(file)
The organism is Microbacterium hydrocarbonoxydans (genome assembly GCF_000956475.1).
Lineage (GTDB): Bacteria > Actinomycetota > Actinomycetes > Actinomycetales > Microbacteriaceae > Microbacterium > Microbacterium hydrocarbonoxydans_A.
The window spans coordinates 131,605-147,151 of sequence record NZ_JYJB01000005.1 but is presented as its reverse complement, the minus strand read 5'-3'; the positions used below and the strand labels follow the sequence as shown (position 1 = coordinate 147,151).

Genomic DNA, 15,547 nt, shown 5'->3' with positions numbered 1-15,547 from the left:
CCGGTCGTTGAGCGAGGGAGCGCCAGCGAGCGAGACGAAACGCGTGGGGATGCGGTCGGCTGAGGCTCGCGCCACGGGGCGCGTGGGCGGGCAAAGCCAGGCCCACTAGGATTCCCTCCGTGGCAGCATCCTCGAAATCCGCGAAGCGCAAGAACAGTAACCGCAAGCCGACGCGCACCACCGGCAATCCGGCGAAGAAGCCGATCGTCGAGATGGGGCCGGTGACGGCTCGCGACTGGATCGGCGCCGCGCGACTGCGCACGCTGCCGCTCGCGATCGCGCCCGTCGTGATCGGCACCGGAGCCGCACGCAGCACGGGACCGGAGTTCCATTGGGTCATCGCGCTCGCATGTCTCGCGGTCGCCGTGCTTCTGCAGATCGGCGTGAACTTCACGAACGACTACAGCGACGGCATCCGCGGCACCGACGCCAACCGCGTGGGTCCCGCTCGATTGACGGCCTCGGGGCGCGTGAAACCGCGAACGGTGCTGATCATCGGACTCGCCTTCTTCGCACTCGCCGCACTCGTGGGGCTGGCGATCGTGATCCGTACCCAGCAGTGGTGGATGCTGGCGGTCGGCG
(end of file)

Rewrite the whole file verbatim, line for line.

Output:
The organism is Microbacterium hydrocarbonoxydans (genome assembly GCF_000956475.1).
Lineage (GTDB): Bacteria > Actinomycetota > Actinomycetes > Actinomycetales > Microbacteriaceae > Microbacterium > Microbacterium hydrocarbonoxydans_A.
The window spans coordinates 131,605-147,151 of sequence record NZ_JYJB01000005.1 but is presented as its reverse complement, the minus strand read 5'-3'; the positions used below and the strand labels follow the sequence as shown (position 1 = coordinate 147,151).

Genomic DNA, 15,547 nt, shown 5'->3' with positions numbered 1-15,547 from the left:
CCGGTCGTTGAGCGAGGGAGCGCCAGCGAGCGAGACGAAACGCGTGGGGATGCGGTCGGCTGAGGCTCGCGCCACGGGGCGCGTGGGCGGGCAAAGCCAGGCCCACTAGGATTCCCTCCGTGGCAGCATCCTCGAAATCCGCGAAGCGCAAGAACAGTAACCGCAAGCCGACGCGCACCACCGGCAATCCGGCGAAGAAGCCGATCGTCGAGATGGGGCCGGTGACGGCTCGCGACTGGATCGGCGCCGCGCGACTGCGCACGCTGCCGCTCGCGATCGCGCCCGTCGTGATCGGCACCGGAGCCGCACGCAGCACGGGACCGGAGTTCCATTGGGTCATCGCGCTCGCATGTCTCGCGGTCGCCGTGCTTCTGCAGATCGGCGTGAACTTCACGAACGACTACAGCGACGGCATCCGCGGCACCGACGCCAACCGCGTGGGTCCCGCTCGATTGACGGCCTCGGGGCGCGTGAAACCGCGAACGGTGCTGATCATCGGACTCGCCTTCTTCGCACTCGCCGCACTCGTGGGGCTGGCGATCGTGATCCGTACCCAGCAGTGGTGGATGCTGGCGGTCGGCG